The provision for reservation in Chapter VI specifically directed towards PwBD students is different from the provisions in Chapter III for PwD students. Essentially, it can be concluded that PwD encompasses a wider group, of which PwBD is a sub-set. The principle of reasonable accommodation is at the heart of the right to inclusive education, premised on equality and non-discrimination. The denial of reasonable accommodation to a PwD would certainly result in discrimination, especially when the same is denied by applying stricter thresholds meant only for PwBD.
The Court, therefore, held that there was a gross miscarriage of justice in this case by the High Court directing the appellant, who is aggrieved by the denial of a compensatory one hour, to seek a certificate in terms of Appendix VIII-A, on the basis of a statement made by the counsel for the NTA. The injustice meted out to the appellant occurred, noted the apex court, because of (i) a vague and imprecisely defined NEET Bulletin 2021, and (ii) the absence of adequate training to the second respondent which was allotted as the appellant’s centre.
The bench, in accordance with the decision in National Testing Agency vs. Vaishnavi Vijay Bhopale, ruled out the possibility of conducting a re-examination for the appellant owing to impracticability and uncertainty due to delay in results. However, the NTA cannot shirk or abrogate its responsibility to rectify the injustice which had been caused to the appellant, and must therefore consider extrapolation of marks or grant compensatory marks or adopt a ‘no negative scheme’, after applying their mind, ruled the Court.
The principle of reasonable accommodation is at the heart of the right to inclusive education, premised on equality and non-discrimination.
Furthermore, the court directed the respondent to strictly ensure that the provisions which are made at the NEET in terms of the rights and entitlements available under the RPwD Act are clarified in the NEET Bulletin by removing ambiguity. It observed that,“Facilities which are provided by the law to PwD shall not be constricted by reading in the higher threshold prescribed for PwBD.”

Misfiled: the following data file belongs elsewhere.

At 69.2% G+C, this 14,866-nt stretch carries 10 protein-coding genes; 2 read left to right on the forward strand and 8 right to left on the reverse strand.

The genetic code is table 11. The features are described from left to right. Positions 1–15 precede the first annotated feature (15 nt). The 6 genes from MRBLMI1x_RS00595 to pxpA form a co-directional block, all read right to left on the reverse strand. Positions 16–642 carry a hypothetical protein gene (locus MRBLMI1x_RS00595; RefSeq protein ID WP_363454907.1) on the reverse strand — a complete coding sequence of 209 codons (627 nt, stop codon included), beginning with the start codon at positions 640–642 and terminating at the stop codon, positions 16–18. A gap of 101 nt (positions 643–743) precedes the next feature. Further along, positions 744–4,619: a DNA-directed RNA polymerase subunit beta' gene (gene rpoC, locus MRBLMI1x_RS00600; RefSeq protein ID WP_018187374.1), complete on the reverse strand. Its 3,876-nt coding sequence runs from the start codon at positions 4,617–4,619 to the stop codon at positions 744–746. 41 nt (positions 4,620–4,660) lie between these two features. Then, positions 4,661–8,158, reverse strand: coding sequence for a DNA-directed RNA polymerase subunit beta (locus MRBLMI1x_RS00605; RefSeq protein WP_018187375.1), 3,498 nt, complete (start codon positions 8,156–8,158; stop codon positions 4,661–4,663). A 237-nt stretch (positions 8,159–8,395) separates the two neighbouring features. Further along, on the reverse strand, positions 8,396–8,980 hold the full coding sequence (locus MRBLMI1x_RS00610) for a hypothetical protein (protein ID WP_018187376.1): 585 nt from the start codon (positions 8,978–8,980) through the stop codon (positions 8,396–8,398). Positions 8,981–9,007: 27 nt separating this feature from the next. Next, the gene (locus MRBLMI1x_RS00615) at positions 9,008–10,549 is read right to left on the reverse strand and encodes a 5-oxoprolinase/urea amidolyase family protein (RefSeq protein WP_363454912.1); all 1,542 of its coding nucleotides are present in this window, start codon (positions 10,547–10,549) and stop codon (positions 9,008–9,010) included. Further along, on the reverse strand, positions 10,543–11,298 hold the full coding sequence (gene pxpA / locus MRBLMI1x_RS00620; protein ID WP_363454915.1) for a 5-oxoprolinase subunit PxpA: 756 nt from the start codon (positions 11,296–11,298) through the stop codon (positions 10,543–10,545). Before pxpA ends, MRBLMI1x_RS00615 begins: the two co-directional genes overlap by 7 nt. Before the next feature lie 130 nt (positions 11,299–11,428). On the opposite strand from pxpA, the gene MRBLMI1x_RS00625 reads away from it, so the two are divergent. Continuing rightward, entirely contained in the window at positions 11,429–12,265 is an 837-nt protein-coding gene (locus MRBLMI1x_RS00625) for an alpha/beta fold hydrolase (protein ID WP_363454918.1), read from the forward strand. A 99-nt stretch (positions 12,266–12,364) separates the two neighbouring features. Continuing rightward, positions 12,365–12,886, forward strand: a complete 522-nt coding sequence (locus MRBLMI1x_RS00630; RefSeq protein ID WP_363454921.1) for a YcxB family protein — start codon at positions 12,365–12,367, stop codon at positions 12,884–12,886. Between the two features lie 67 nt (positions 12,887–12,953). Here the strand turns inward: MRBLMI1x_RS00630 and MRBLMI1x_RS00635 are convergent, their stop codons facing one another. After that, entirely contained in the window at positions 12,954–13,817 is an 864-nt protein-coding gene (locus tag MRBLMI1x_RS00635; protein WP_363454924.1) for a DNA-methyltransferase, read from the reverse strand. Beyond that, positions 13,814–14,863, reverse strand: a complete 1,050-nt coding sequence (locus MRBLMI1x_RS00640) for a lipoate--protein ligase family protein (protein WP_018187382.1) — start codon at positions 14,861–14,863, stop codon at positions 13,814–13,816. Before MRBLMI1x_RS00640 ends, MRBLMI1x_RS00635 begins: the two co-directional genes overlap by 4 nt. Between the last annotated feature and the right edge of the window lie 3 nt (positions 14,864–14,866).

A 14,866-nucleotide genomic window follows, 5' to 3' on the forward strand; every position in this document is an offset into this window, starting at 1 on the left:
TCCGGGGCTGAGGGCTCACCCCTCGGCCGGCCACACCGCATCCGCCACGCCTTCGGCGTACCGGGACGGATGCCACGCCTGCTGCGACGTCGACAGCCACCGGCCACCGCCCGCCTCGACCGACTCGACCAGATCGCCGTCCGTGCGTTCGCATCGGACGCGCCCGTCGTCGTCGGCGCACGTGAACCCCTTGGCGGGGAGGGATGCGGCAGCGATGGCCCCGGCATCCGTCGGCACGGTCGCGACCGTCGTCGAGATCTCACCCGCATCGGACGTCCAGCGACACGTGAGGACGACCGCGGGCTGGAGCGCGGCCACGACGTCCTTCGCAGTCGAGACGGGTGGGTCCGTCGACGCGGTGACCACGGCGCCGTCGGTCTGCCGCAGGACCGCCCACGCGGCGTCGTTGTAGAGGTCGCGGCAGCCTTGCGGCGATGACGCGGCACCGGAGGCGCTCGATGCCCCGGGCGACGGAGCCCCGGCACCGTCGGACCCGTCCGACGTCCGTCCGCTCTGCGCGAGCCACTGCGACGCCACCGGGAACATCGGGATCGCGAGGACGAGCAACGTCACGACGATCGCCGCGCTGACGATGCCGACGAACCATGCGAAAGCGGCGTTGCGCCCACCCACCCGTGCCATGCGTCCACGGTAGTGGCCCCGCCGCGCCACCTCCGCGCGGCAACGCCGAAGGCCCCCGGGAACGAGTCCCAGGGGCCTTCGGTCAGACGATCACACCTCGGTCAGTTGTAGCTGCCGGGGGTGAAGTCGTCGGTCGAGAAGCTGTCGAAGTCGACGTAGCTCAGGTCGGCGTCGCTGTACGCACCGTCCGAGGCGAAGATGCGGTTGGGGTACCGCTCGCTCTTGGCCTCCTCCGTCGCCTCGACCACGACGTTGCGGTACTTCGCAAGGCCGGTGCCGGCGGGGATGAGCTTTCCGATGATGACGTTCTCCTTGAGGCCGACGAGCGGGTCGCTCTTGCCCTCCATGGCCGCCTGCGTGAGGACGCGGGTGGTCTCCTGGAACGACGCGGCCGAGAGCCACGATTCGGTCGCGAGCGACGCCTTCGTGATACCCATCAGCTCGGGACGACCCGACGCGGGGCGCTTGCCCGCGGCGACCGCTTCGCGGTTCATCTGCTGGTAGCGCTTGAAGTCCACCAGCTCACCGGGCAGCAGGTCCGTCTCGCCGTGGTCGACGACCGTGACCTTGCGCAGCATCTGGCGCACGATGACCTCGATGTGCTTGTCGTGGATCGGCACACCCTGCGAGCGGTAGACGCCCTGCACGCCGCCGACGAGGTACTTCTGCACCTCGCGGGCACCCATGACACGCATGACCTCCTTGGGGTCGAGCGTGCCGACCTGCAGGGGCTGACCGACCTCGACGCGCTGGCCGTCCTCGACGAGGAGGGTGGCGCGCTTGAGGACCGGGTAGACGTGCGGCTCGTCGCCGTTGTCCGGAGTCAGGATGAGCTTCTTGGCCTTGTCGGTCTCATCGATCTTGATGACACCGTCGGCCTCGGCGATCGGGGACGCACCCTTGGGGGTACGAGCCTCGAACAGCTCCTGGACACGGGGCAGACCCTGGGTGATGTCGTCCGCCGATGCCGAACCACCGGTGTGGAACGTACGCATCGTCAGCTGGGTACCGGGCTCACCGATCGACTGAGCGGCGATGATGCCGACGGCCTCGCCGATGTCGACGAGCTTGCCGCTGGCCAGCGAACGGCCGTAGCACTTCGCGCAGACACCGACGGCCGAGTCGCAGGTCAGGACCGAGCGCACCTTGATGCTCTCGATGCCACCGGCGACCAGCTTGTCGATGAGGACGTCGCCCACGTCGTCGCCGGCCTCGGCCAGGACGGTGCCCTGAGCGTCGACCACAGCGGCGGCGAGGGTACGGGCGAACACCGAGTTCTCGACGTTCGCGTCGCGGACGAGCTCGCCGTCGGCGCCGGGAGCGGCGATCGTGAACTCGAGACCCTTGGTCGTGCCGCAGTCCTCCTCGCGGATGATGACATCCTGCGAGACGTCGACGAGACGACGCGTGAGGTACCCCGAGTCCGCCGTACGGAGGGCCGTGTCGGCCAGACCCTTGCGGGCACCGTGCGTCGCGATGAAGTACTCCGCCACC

Significance of the judgment
The judgement comes as a huge relief to the petitioner, who was wronged initially by the obliviousness of the examination centre to her reasonable accommodation needs, and then once again, subsequently, by an erroneous interpretation of the threshold for benchmark disabilities. The higher threshold meant that the government and implementing authorities could deny the necessity of providing reasonable accommodations in furtherance of the creation of an inclusive education system by creating obstacles for PwD students.
The clarification issued by the Supreme Court, accompanied by strict directions to remove possibilities of vagueness and discriminatory interpretation, would ensure a universal and non-discriminatory access to education. Particularly, it assigns paramount importance to the realisation of the right to education.
(Shreyam Sharma is a 2nd year B.A., LLB (Hons.) student at the NALSAR University, Hyderabad. Views expressed are personal.)